Our value, Wisdom
9 April 2021, 10:30:00
What exactly comes to our mind when we say wisdom?
Is it being intelligent,
Is it understanding complex ideas, or
Is it knowing nothing at all?
Our value, Wisdom is at the heart of our curiosity.
Adam Grant, in his new book Think Again describes wisdom as
“...the power of knowing what you don’t know.”
We define our value of Wisdom as,
"Researching, developing and reflecting on ideas to challenge our own understanding and further our purpose."
In a world of aggressive certitude, where everyone is trying to compete, perhaps we have actually lost the true meaning of wisdom.
If we will look at our organisations, our work environment, we feel we need to know everything possible, but in reality the intellectuality lies with curiosity; to know more about the world, and about our own selves.
We are all scientists trying to discover our core being and it's okay if there is something that you don’t know, in fact this is something we need to accept, because that is how we keep discovering.
Wisdom is realising something much more transcendent than simply cognitive skills or knowledge, it's the ability to rethink and unlearn.
When we say rethink, it doesn’t mean to necessarily keep changing your thoughts; it signifies reflection, challenge and openness to being wrong.
It’s the realisation that you have to let your current thoughts be open and vulnerable to correction.
When you allow yourself to let your beliefs be free to change; and you are able to let go and not hold tightly onto them, that's when you experience wisdom.
Our work and research in the area of governance is centred around making it more human, more understandable and more adaptable. We connect our definition of governance to the murmuration of birds, showing collaboration, cohesiveness, and togetherness. They form themselves into beautiful shapes in the sky using a singularity of purpose and clear values and principles.
So, when we talk about wisdom, it's about being or staying curious, in being courageous and having difficult conversations; there’s much more rethinking required than thinking.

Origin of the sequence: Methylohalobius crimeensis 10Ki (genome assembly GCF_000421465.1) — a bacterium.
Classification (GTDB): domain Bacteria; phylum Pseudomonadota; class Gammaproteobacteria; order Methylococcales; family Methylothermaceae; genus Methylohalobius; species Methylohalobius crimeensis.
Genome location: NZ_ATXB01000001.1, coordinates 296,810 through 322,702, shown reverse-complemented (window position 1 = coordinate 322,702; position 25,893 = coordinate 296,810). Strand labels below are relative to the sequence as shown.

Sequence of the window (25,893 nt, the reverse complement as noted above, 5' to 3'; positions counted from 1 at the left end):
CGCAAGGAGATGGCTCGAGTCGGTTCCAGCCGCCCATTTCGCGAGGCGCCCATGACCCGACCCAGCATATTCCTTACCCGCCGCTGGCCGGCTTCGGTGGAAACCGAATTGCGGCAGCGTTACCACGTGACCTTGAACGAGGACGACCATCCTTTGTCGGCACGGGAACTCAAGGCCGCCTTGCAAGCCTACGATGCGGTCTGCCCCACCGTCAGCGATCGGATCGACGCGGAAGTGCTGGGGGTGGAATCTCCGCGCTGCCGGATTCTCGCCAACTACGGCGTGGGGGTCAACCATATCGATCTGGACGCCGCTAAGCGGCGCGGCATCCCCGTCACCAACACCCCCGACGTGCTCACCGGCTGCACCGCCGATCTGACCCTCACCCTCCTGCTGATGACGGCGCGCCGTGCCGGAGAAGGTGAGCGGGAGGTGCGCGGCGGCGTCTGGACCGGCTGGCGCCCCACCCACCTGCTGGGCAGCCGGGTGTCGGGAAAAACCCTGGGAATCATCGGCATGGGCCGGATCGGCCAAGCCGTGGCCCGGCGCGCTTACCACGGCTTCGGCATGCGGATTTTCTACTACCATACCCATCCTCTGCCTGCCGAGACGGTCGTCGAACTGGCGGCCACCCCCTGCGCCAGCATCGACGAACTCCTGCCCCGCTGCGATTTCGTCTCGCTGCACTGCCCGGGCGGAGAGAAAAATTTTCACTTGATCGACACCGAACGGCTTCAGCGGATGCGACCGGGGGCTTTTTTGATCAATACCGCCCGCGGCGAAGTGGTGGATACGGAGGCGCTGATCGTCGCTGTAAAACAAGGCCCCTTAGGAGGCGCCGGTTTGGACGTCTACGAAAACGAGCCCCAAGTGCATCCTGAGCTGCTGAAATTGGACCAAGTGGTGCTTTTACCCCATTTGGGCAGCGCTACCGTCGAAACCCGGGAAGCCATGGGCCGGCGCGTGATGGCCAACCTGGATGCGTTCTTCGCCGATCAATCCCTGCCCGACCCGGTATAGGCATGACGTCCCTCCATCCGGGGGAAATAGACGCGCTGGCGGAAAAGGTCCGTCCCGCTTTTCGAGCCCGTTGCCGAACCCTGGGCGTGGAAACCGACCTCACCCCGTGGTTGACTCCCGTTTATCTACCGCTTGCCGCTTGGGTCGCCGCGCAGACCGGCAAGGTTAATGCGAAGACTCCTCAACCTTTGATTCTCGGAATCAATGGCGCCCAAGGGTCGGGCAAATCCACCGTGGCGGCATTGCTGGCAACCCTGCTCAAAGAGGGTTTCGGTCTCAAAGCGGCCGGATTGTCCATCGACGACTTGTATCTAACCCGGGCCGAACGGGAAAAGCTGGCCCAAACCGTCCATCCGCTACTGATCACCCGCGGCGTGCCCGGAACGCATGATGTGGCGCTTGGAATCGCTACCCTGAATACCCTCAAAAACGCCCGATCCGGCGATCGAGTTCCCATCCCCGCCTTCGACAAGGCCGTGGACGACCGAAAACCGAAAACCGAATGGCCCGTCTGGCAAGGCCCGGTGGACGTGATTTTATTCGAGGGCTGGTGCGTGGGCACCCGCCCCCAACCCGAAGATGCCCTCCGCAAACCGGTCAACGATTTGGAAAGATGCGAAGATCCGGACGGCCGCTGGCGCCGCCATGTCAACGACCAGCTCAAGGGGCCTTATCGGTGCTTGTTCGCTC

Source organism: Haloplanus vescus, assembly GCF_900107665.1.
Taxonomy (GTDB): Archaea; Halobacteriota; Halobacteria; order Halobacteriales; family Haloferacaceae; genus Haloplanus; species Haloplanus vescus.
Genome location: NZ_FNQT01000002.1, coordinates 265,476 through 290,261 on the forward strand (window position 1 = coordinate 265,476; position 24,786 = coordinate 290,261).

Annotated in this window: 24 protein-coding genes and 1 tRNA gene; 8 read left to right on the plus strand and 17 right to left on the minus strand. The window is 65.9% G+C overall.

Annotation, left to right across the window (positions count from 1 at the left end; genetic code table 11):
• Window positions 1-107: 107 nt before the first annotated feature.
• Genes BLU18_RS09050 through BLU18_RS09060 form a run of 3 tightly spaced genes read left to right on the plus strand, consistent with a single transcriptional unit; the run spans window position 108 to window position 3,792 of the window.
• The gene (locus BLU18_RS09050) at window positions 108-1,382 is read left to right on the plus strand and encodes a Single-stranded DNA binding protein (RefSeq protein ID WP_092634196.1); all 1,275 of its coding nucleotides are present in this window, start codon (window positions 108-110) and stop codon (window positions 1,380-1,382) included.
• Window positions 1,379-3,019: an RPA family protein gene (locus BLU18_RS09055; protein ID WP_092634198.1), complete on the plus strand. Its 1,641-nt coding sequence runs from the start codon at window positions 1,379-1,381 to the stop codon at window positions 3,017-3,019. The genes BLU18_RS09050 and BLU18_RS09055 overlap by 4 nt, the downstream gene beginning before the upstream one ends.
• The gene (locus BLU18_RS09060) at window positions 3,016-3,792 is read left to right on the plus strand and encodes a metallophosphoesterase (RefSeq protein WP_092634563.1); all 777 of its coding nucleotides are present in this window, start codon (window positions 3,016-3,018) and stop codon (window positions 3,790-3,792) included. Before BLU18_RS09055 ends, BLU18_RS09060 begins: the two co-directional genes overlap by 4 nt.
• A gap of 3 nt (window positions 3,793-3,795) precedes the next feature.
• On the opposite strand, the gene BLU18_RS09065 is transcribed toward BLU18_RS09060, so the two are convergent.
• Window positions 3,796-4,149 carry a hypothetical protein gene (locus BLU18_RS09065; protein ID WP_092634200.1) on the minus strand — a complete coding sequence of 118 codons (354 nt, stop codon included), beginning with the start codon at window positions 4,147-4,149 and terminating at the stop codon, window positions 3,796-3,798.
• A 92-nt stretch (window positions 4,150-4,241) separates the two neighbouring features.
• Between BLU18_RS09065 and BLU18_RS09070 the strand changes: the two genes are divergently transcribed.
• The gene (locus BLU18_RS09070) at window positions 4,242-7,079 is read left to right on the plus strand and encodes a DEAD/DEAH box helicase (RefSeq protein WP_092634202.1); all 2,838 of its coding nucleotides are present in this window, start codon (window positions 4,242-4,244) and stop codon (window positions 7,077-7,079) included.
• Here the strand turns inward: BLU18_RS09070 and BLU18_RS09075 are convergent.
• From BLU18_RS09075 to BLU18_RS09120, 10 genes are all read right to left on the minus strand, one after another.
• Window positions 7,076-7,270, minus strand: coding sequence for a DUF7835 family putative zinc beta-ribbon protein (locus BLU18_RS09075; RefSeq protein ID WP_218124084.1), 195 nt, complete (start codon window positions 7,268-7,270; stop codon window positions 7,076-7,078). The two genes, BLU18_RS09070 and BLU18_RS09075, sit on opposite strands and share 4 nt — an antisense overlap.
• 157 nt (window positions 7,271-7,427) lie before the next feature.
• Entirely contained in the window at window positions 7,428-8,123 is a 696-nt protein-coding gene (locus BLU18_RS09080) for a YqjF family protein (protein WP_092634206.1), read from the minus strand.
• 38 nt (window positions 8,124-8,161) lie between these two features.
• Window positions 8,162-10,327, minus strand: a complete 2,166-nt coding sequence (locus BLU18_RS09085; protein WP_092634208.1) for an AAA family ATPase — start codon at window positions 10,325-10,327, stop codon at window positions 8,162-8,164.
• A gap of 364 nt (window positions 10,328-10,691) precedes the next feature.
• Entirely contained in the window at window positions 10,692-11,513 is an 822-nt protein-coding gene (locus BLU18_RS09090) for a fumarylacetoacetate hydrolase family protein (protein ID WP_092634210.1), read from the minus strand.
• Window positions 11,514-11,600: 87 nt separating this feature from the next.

Well established organisations are at an increased risk of stagnation if they do not nurture curiosity and wisdom. Start-ups on the other hand, often by their very nature, are innately curious.
Good governance requires adaptability, flexibility and agility, just like our murmuration of starlings. The culture we create in our organisations is the foundation of governance. Is yours innovative? Do you encourage failure?
In the uncertain world we now live in, curiosity is vital.
Curious about discovering how we are going to work in the future.
Curious about how human-beings are becoming increasingly important, despite the rapid development of AI.
Curious about how our emotions influence all of our decisions and how we can improve the decisions we make by developing emotional agility.
The more we are curious, the more we realise how little we know.
This pandemic has forced us to rethink and those organisations that have embraced change as the only constant, they will be those that truly emerge and survive in the months and the years ahead.
So what shall we do?
Stay open, be vulnerable, accept and recognise that rethinking is your route to longevity and being curious about ourselves and where we are, is what makes us human.
Everything falls apart, so being open to this and working with change rather than against it will allow things to fall apart beautifully.
Intelligence and wisdom are generally thought of as the ability to think and learn, but in a rapidly changing world we need to ask ourselves these questions?
Are we curious enough?
Are we embracing failure?
Are we being human?
This is where everything matters, where we learn what we don't know.